New Treatment for Advanced Kidney Cancer Approved
The FDA has approved everolimus (Afinitor) for advanced renal cell carcinoma in patients whose disease has progressed after treatment with one of two other targeted therapies, sunitinib (Sutent) and sorafenib (Nexavar).
The approval is based on the most recent results of a 416-patient, phase III trial dubbed RECORD-1—presented last fall at the European Society for Medical Oncology annual meeting—which showed that everolimus treatment improved progression-free survival by 67 percent compared with patients given placebo, 4.9 months versus 1.9 months.
Everolimus targets a protein known as mTOR, which affects tumor cell division, angiogenesis, and cell metabolism. According to the drug's manufacturer, Novartis, everolimus is being investigated as a treatment for other cancers in which mTOR is thought to play a prominent role, including breast, gastric, and liver cancer, and non-Hodgkin lymphoma. NCI's Cancer Therapy Evaluation Program is sponsoring the development of studies that will include the use of everolimus to treat neuroendocrine tumors.
ODAC Recommends Approval of Bevacizumab for GBM
Last week, the FDA's Oncologic Drugs Advisory Committee (ODAC) voted unanimously in favor of accelerated approval of bevacizumab (Avastin) for previously treated glioblastoma multiforme (GBM). Accelerated approval is granted to treatments for life-threatening diseases on the basis of preliminary evidence, with the requirement that additional studies be conducted to confirm a true clinical benefit.
The drug's manufacturer, Genentech, requested accelerated approval based on results from two early phase clinical trials, neither of which had a control arm. The first trial included 85 patients from several study sites, and approximately one quarter had partial responses, or tumor shrinkage of greater than 50 percent. There were no complete responses, meaning none of the tumors completely disappeared. One-year survival was nearly 38 percent, Genentech noted in its presentation to the committee, compared with the 25 percent historically seen in patients treated with salvage chemotherapy. In the second trial, a single-center, 56-patient study led by Dr. Howard Fine of NCI's Center for Cancer Research (CCR) at the NIH Clinical Center, the objective response rate was approximately 20 percent, with no complete responses.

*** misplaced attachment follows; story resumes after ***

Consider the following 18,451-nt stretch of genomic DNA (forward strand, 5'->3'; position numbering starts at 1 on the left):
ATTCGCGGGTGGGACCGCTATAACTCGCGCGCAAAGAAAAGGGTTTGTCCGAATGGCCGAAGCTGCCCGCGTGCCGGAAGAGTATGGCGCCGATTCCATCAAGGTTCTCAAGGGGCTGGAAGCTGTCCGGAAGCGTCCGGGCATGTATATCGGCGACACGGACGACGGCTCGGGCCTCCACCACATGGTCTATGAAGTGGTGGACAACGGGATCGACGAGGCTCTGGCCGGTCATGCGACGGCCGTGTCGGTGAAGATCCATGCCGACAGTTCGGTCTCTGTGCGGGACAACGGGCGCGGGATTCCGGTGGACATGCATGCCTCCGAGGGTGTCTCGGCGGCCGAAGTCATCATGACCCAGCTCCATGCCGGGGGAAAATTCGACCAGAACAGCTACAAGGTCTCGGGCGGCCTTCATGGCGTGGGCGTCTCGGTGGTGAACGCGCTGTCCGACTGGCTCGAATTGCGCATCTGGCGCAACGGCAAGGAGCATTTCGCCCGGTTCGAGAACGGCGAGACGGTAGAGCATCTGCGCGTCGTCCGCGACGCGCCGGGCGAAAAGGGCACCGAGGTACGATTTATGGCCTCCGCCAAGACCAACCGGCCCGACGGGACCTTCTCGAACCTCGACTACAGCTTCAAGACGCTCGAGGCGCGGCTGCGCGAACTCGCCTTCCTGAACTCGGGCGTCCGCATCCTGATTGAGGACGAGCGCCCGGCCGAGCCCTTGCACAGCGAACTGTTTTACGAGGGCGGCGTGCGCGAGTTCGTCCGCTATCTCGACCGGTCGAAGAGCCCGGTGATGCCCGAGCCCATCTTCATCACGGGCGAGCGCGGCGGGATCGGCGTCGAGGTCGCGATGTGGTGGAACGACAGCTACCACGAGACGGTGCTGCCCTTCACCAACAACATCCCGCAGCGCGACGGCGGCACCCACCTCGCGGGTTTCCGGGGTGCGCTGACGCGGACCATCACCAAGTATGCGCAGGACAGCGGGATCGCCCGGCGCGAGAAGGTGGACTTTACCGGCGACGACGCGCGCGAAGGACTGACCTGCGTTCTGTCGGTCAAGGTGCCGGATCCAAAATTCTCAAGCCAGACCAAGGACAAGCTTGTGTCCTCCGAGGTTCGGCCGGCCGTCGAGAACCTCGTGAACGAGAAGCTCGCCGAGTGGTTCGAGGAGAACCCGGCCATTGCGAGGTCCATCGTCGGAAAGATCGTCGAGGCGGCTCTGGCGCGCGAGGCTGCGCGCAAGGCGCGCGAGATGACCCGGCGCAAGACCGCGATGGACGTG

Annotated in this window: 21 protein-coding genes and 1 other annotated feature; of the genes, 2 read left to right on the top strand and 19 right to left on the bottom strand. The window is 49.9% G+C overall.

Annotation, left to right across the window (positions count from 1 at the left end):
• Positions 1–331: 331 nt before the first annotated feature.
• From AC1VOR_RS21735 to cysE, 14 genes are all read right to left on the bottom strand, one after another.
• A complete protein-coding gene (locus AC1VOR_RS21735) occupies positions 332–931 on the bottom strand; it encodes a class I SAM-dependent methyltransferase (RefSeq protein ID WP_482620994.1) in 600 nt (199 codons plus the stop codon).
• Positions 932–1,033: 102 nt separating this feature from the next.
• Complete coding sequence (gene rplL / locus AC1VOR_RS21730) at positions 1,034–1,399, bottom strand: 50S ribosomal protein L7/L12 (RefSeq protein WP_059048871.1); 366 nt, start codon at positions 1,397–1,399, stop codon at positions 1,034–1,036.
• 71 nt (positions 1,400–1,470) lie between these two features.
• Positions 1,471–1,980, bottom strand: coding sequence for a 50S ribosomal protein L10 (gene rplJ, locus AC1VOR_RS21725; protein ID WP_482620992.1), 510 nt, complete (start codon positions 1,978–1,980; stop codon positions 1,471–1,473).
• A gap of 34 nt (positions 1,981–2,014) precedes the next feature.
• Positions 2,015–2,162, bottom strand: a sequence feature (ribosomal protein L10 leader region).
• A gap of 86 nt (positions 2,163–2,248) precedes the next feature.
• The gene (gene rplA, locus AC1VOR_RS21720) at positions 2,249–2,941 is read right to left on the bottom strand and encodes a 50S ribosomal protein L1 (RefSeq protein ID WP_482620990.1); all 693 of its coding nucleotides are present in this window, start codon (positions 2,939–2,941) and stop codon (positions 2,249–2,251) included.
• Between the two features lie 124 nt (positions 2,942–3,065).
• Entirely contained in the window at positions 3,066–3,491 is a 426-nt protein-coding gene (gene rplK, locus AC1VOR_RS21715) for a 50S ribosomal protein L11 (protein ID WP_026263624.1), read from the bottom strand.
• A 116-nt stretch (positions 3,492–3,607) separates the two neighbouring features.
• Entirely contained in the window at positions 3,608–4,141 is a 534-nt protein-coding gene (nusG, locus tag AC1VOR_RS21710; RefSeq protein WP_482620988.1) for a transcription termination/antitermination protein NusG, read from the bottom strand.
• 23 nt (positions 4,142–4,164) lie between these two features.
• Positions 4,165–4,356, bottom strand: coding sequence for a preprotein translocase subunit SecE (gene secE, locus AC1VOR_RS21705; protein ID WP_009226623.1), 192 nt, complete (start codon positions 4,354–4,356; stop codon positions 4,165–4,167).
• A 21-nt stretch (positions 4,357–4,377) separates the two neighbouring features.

FDA staff argued in a briefing document that using MRI to assess the effect of bevacizumab on GBM tumors is complicated because the drug affects the shape and function of blood vessels, making it difficult to determine whether it shrank the tumor or simply reduced swelling around the tumor. However, even a reduction in swelling, known as edema, can have important quality of life implications for patients, committee members noted, in addition to any tumor-related effects.
"What influenced the committee, in looking at the totality of data, is the overall sense from the two trials that there really was a benefit to patients associated with bevacizumab," said ODAC member and CCR Senior Investigator Dr. Wyndham Wilson.
The FDA is expected to make a decision about approval by May, according to Genentech, and a global, randomized phase III trial of bevacizumab in patients with newly diagnosed GBM will start some time in 2009.